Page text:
Client: Various (including Bristol and Region Archaeological Services (BaRAS), Cotswold Archaeology, Pre-Construct Archaeology, and English Heritage) The Environment Agency
Background:Over the last decade, ARCA have worked extensively in central Bristol gaining considerable experience of sampling, assessing, and modelling the stratigraphy formed by the rivers Avon and Frome and archaeological deposits associated with development of the historic city. The projects carried out by ARCA have focused on investigating and understanding changes in the landscape of central Bristol over the last seven millennia, the nature of prehistoric human activity in the area, and response of medieval and later communities to environmental change as the city was founded and grew.
Major projects undertaken by ARCA include a series of borehole investigations in the Harbourside and Canon’s Marsh area of the city, the Cabot Circus development, and a recent English Heritage funded project modelling the presence of waterlogged deposits throughout the city.
Geoarchaeological Investigations central Bristol (2004 – present)
Results: During much of the last 10,000 years the Avon and Frome valleys in the area of central Bristol were subject to intertidal conditions – i.e. the area was covered with estuarine mudflats and marshes and subject to flooding at high tide. Under many parts of central Bristol by the banks of the Avon, thick deposits of intertidal sediments (mostly clays, silts and sands) occur, overlying Pleistocene (last 2 million years) river gravels.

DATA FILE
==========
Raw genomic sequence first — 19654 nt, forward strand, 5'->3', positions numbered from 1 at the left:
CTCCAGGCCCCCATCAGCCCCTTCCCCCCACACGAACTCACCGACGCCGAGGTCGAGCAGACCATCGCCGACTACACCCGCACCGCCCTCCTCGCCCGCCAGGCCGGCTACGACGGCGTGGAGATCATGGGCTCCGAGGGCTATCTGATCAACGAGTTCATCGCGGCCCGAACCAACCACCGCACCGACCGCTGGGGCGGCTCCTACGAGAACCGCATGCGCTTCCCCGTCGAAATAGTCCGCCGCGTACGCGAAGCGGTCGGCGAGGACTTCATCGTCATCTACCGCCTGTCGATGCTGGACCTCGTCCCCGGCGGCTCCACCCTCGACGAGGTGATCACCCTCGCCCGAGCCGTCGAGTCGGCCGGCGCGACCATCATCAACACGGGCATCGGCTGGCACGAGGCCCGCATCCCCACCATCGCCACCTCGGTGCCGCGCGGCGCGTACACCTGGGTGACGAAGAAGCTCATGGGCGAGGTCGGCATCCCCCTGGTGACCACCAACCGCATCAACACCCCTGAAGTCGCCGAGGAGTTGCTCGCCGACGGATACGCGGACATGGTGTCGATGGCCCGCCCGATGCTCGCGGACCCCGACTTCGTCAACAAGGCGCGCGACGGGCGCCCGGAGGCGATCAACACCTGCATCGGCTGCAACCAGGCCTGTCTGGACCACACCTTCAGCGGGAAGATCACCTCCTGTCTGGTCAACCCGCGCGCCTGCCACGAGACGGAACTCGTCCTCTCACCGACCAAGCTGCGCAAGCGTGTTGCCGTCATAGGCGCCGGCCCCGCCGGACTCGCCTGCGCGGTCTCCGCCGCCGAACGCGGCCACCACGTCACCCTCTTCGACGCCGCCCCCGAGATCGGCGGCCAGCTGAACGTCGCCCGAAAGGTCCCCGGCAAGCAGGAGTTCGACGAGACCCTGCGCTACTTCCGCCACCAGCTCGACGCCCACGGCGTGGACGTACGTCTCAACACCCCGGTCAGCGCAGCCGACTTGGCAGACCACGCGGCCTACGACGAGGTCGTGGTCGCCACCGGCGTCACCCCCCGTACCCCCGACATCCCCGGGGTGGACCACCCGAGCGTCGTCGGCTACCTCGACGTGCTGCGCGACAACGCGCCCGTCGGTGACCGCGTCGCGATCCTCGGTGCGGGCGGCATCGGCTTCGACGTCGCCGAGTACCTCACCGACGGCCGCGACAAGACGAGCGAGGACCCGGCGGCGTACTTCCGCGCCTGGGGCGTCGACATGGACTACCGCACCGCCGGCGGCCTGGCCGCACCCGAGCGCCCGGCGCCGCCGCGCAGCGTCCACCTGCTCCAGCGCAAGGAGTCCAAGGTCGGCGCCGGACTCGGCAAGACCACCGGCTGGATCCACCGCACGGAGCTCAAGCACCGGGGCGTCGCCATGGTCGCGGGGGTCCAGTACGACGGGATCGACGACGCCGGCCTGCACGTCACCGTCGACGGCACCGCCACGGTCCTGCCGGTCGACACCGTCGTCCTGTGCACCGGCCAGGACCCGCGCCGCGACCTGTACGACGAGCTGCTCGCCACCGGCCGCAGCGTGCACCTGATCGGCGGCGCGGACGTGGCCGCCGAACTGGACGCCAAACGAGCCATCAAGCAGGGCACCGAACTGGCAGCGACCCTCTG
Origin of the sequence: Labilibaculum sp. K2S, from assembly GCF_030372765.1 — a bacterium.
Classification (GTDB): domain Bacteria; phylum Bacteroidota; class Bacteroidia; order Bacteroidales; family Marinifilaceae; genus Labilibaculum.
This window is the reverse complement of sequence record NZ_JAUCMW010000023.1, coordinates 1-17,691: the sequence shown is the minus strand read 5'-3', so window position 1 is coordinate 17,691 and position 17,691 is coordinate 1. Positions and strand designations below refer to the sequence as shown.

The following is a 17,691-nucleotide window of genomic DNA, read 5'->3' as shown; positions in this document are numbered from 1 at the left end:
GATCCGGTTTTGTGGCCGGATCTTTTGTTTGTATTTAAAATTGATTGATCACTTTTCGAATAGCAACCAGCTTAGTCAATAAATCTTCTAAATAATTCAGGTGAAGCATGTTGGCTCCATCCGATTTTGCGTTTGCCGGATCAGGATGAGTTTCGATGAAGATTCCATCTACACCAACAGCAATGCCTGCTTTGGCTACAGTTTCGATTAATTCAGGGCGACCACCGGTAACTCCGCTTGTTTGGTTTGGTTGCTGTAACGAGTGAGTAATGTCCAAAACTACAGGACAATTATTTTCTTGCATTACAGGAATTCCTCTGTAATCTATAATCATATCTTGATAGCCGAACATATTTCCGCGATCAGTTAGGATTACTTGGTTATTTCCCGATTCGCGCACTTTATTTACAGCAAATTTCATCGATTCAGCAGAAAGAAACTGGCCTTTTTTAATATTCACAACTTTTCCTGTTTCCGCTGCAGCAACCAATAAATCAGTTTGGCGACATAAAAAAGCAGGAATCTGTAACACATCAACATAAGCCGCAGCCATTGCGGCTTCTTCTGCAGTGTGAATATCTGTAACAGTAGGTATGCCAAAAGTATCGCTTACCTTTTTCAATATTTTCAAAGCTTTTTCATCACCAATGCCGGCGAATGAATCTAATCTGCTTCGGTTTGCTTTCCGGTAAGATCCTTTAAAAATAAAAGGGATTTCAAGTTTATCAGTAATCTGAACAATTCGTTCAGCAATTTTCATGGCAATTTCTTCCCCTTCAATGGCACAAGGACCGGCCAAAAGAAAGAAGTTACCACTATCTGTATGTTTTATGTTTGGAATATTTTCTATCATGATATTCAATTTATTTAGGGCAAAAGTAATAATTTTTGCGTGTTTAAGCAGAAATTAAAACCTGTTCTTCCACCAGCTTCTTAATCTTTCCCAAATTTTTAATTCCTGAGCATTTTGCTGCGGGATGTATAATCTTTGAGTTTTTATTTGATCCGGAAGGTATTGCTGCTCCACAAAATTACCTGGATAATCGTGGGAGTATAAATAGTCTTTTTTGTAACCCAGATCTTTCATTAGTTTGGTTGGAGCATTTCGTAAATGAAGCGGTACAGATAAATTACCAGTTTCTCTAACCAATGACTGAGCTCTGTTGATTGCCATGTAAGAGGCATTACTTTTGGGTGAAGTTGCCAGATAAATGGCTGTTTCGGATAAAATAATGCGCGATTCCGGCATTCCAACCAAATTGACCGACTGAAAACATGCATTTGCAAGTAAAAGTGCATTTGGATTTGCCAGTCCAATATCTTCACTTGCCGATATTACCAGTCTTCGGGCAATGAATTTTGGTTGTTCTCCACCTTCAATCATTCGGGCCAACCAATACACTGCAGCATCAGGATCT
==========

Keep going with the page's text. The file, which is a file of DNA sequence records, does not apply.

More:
Investigations at a series of sites in Canon’s Marsh, situated between Bristol cathedral and the floating harbour, revealed extensive layers of peat and organic muds which developed at the margins of the estuary. At Deanery Road, and at the Harbour-side development, these peat layers were dated using 14C, which showed that peat began forming in the Early Neolithic period and into the Bronze Age. Analysis of microscopic charcoal and pollen preserved in these layers showed evidence for ancient human activity including both burning on the marsh itself and clearance of the forests on the surrounding dry land, potentially for early farming.
Deposit modelling in central Bristol has shown that the thickest waterlogged layers, mostly associated with Medieval and later revetments and other waterside structures, occur in the Redcliffe and Temple areas of Bristol, in a meander of the Avon. The highest, and possibly latest, waterlogged deposits appear to occur in the Canon’s Marsh area.
ARCA’s geoarchaeological investigations in Bristol have provided both rare glimpses of prehistoric human activity and environmental conditions in the area, as well as producing detailed models which can be used to predict the likely distribution of deposits likely to have excellent archaeological preservation. These projects highlight the value of geoarchaeology to not only provide environmental context and archaeological data for the very earliest periods of Bristol’s history, but also have the potential to inform future archaeological investigations and development in the city.
Further reading: ARCA’s work in Bristol over the years has been incorporated into a number of publications including:
Cox et al (2006) The Archaeology and History of the Former Bryan Brothers’ Garage Site, Deanery Road, Bristol: the evolution of an urban landscape. Transactions of the Bristol & Gloucestershire Archaeological Society 124, 55-71.